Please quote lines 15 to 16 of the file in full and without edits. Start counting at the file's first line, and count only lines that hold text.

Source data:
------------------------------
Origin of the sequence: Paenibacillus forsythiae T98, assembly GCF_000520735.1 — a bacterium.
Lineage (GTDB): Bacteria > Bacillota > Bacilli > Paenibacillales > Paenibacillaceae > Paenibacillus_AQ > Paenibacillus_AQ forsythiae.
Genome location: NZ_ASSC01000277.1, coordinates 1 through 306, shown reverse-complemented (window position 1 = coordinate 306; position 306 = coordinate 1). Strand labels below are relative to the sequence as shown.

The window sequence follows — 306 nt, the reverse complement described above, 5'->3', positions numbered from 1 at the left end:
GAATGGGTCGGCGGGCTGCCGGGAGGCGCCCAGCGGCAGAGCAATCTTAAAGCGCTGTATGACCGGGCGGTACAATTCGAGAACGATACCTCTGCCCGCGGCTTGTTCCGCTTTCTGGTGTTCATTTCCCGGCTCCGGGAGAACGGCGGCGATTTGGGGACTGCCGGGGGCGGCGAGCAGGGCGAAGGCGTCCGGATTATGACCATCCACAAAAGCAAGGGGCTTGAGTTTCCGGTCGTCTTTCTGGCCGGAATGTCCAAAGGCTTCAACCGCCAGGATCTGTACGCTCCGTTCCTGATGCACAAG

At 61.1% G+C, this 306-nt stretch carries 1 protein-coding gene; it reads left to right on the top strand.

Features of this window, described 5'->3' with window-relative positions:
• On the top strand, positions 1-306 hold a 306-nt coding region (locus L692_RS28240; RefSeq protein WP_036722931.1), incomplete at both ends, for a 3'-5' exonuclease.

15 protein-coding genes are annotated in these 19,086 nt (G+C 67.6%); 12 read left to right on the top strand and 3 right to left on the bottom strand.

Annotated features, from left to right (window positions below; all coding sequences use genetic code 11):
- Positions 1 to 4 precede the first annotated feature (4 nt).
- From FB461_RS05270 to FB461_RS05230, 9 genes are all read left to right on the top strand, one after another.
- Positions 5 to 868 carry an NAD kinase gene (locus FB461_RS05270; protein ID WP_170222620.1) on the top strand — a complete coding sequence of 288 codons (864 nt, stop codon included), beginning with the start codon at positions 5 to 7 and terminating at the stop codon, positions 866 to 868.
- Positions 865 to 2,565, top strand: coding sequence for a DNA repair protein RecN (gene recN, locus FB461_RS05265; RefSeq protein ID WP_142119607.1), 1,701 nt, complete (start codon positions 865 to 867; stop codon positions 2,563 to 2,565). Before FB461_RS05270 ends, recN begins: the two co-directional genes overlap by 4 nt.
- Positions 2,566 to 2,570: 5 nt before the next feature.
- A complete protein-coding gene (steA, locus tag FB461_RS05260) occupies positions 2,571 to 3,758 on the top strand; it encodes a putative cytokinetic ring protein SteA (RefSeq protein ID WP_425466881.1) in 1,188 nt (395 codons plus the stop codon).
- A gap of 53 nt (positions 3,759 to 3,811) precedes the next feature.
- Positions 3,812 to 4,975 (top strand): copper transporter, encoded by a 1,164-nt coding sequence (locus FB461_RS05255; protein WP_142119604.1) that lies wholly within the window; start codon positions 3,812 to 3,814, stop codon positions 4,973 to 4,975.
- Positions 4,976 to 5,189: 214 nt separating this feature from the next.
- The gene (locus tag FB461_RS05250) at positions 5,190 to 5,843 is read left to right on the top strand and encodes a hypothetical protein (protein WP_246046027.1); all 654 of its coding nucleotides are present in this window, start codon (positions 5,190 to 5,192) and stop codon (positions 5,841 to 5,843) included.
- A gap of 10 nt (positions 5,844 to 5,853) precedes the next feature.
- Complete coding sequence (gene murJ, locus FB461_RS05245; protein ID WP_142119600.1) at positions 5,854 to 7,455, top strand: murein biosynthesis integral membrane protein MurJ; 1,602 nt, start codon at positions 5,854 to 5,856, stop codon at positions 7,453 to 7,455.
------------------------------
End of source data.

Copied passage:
- Positions 2,566 to 2,570: 5 nt before the next feature.
- A complete protein-coding gene (steA, locus tag FB461_RS05260) occupies positions 2,571 to 3,758 on the top strand; it encodes a putative cytokinetic ring protein SteA (RefSeq protein ID WP_425466881.1) in 1,188 nt (395 codons plus the stop codon).